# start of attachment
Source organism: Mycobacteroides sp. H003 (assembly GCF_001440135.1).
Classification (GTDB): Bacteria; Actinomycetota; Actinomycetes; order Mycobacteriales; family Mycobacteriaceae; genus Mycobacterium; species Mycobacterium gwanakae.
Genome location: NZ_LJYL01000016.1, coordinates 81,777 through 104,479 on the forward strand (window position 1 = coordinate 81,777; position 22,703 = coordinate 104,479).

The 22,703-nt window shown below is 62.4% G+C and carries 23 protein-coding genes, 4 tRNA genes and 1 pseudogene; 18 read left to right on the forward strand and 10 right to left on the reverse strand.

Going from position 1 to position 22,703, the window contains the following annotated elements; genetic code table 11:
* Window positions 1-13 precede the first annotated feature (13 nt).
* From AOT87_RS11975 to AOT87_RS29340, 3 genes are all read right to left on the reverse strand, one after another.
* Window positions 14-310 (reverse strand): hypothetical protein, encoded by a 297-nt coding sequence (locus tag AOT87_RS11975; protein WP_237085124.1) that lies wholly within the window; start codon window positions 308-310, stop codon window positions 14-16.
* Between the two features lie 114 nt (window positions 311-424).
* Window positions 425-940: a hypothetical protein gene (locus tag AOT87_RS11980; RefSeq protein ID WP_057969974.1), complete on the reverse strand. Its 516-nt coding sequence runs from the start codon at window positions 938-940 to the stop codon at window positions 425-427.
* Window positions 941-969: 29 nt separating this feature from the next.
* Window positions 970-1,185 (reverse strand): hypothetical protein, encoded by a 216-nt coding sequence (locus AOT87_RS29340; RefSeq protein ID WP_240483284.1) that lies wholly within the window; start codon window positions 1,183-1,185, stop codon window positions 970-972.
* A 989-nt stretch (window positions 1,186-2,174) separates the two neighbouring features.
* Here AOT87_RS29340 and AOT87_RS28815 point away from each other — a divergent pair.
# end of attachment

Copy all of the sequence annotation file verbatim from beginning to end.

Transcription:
Source organism: Mycobacteroides sp. H003 (assembly GCF_001440135.1).
Classification (GTDB): Bacteria; Actinomycetota; Actinomycetes; order Mycobacteriales; family Mycobacteriaceae; genus Mycobacterium; species Mycobacterium gwanakae.
Genome location: NZ_LJYL01000016.1, coordinates 81,777 through 104,479 on the forward strand (window position 1 = coordinate 81,777; position 22,703 = coordinate 104,479).

The 22,703-nt window shown below is 62.4% G+C and carries 23 protein-coding genes, 4 tRNA genes and 1 pseudogene; 18 read left to right on the forward strand and 10 right to left on the reverse strand.

Going from position 1 to position 22,703, the window contains the following annotated elements; genetic code table 11:
* Window positions 1-13 precede the first annotated feature (13 nt).
* From AOT87_RS11975 to AOT87_RS29340, 3 genes are all read right to left on the reverse strand, one after another.
* Window positions 14-310 (reverse strand): hypothetical protein, encoded by a 297-nt coding sequence (locus tag AOT87_RS11975; protein WP_237085124.1) that lies wholly within the window; start codon window positions 308-310, stop codon window positions 14-16.
* Between the two features lie 114 nt (window positions 311-424).
* Window positions 425-940: a hypothetical protein gene (locus tag AOT87_RS11980; RefSeq protein ID WP_057969974.1), complete on the reverse strand. Its 516-nt coding sequence runs from the start codon at window positions 938-940 to the stop codon at window positions 425-427.
* Window positions 941-969: 29 nt separating this feature from the next.
* Window positions 970-1,185 (reverse strand): hypothetical protein, encoded by a 216-nt coding sequence (locus AOT87_RS29340; RefSeq protein ID WP_240483284.1) that lies wholly within the window; start codon window positions 1,183-1,185, stop codon window positions 970-972.
* A 989-nt stretch (window positions 1,186-2,174) separates the two neighbouring features.
* Here AOT87_RS29340 and AOT87_RS28815 point away from each other — a divergent pair.